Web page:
You may remember from my anti-Trump singles rundown in January that Defeat Statistics were featured in that article, with an aggressive hardcore track called “No Justice, No Peace”. If you were expecting more of that on Stressed and Depressed, I’m sorry to disappoint you, but the closest you’ll get to hardcore here is some brief screaming in “Sick of Feeling Sick”. From the opener “All My Friends Are In Tour Vans”, it’s clear that Frankie Marriott and co are here to show you their more personal and melodic core sound. Lyrically, it’s not outside the regular topics you’d expect to hear in this sort of genre, but they manage to avoid becoming cliché and paint a good picture of the story Frankie is telling on each track, almost as if they took the lyrics out of their diary. From the struggles of a new band trying to reach an audience, to trying to break out of the confines of their hometown and the fallout of relationships gone sour (the final two tracks, “Sick of Feeling Sick” and “Comfort Zone”), Stressed and Depressed is a very open and personal EP and, whereas many other bands in the scene feel disingenuous about what they’re saying, there is a real sense of honesty and emotion in what Defeat Statistics are singing about.
Musically, it’s not anything new or groundbreaking, but the riffs and chord progressions are catchy and the band performs as a tight unit that’s clearly been through these songs too many times to mention. They know exactly what they’re doing, they’re all in sync with each other and they know how to write good pop punk hooks. There’s even time for a very slick guitar solo at the end of “All My Friends Are In Tour Vans”, to boot. It’s not all 3-chord structures and fast pace though. Despite all 4 tracks clocking in at less than 3 minutes, the title track finds plenty of room for pace changes and slower passages which accurately reflect the state of mind they must have been in when writing the track.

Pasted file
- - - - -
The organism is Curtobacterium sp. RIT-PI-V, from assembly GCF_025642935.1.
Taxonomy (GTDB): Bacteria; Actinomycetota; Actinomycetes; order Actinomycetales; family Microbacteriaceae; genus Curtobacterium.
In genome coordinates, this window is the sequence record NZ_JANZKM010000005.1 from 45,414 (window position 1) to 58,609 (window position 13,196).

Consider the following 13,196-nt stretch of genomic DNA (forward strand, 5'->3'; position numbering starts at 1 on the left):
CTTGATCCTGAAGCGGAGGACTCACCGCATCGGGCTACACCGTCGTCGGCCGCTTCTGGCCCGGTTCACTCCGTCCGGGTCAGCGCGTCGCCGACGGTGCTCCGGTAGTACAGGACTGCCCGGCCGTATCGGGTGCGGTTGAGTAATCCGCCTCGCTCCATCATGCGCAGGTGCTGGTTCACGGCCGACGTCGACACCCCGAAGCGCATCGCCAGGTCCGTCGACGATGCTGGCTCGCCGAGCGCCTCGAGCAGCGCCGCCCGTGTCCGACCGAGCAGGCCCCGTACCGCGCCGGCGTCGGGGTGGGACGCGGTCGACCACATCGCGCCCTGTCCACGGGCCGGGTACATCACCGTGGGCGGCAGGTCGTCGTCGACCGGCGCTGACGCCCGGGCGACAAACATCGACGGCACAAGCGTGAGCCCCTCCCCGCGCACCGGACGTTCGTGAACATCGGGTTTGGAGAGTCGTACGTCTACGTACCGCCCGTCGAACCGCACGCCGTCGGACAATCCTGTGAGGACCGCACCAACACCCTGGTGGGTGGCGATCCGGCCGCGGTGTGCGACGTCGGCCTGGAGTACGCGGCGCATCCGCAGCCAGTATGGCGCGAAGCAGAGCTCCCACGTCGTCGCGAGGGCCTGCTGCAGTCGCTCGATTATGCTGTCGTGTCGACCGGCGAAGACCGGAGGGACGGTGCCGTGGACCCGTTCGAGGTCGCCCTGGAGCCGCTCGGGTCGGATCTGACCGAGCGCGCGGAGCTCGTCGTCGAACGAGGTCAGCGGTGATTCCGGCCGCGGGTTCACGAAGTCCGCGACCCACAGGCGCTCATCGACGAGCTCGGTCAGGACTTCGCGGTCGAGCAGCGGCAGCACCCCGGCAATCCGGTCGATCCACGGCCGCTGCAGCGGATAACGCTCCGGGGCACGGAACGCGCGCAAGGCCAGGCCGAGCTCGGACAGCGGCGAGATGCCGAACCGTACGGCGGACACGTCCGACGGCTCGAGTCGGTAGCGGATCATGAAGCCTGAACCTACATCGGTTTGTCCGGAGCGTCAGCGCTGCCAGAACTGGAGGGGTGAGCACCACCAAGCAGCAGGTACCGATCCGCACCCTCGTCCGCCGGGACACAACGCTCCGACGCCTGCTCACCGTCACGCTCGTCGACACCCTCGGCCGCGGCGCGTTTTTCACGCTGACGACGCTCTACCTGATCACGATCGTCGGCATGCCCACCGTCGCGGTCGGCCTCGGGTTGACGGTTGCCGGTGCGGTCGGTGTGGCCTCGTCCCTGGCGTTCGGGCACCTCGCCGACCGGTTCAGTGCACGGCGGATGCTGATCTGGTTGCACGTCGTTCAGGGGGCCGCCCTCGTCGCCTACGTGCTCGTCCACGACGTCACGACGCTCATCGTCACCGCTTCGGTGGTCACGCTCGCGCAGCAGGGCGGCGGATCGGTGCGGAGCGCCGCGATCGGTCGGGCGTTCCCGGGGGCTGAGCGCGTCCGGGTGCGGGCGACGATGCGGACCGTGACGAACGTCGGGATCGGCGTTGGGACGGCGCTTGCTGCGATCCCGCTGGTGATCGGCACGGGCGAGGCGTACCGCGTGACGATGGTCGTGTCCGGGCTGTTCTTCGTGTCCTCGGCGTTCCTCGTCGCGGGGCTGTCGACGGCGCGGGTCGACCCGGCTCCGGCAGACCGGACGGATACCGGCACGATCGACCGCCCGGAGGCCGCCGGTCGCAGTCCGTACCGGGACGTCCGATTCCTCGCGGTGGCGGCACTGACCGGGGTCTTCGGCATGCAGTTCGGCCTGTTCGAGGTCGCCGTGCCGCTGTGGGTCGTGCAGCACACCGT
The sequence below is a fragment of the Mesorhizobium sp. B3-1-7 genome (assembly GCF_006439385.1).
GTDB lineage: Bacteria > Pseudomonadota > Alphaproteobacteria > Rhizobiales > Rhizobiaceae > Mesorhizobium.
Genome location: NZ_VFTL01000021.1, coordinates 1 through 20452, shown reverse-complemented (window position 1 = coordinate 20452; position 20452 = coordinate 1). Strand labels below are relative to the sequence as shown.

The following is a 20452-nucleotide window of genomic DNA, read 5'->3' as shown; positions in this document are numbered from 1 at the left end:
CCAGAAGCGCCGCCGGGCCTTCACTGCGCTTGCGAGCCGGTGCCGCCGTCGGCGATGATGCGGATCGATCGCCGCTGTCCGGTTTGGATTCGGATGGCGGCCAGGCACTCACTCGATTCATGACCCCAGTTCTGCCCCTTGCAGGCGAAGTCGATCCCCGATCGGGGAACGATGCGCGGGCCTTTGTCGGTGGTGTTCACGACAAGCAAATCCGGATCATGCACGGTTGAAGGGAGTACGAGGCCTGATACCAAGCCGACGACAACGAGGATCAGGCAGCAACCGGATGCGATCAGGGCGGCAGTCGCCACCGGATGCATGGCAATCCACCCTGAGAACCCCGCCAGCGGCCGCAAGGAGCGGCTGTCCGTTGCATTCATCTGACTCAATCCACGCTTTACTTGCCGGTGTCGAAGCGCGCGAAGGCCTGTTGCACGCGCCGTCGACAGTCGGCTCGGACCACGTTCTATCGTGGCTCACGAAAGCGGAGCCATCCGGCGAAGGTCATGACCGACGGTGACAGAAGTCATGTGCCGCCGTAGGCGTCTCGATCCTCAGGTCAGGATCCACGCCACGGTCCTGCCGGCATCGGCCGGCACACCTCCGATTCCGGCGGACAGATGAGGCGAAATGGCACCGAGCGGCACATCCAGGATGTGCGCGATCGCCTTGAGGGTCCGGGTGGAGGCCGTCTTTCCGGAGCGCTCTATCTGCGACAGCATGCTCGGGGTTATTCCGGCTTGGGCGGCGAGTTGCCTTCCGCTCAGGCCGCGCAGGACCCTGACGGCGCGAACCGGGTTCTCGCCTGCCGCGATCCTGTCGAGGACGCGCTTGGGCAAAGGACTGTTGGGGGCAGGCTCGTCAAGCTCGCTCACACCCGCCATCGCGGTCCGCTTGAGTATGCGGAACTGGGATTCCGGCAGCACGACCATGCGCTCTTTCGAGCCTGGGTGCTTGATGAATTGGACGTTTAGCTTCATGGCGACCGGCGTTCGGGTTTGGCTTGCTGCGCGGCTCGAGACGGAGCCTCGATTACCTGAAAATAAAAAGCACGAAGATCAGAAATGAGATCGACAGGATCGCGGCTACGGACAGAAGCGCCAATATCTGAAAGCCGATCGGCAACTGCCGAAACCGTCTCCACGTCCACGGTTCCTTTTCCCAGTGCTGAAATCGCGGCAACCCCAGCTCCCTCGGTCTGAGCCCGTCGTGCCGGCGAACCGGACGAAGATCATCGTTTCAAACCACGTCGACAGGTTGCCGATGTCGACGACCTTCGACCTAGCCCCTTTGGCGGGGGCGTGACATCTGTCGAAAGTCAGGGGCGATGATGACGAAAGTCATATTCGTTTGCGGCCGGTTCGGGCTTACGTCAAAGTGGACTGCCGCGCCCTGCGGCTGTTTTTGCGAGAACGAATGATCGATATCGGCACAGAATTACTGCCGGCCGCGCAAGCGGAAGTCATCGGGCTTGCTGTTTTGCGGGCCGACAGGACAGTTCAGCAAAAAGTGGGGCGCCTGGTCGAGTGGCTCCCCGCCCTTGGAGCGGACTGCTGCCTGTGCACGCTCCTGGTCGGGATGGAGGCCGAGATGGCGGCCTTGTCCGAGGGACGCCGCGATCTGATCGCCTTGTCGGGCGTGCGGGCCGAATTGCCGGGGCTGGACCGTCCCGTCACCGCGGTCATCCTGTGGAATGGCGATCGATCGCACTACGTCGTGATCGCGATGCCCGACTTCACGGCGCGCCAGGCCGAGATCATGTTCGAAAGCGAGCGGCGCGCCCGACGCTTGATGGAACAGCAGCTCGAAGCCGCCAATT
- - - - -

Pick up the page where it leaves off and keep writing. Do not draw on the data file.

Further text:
Production wise, it’s a very raw sound, and with the DIY ethos of Defeat Statistics that comes as no surprise. There’s nothing flashy here as allows for the odd mistake here and there, giving Stresses and Depressed a more organic sound than the highly polished and plastic sound of some of the bigger bands in the scene, and that works to their benefit. However, there are times when the mixing feels a little bit inconsistent. The guitars in “Comfort Zone” feel a bit squashed under the vocals while the guitar solo at the end of the opening track is also quite low in the mix. I suppose that these things are something to be expected in a self produced DIY effort, as the group continue to learn their trade and develop as a band. In terms of pure musicianship and songwriting, they’re already well on their way and, despite its short length, Stressed and Depressed is a good sign of things to come.
Stream and purchase Stressed and Depressed below and follow Defeat Statistics on Facebook.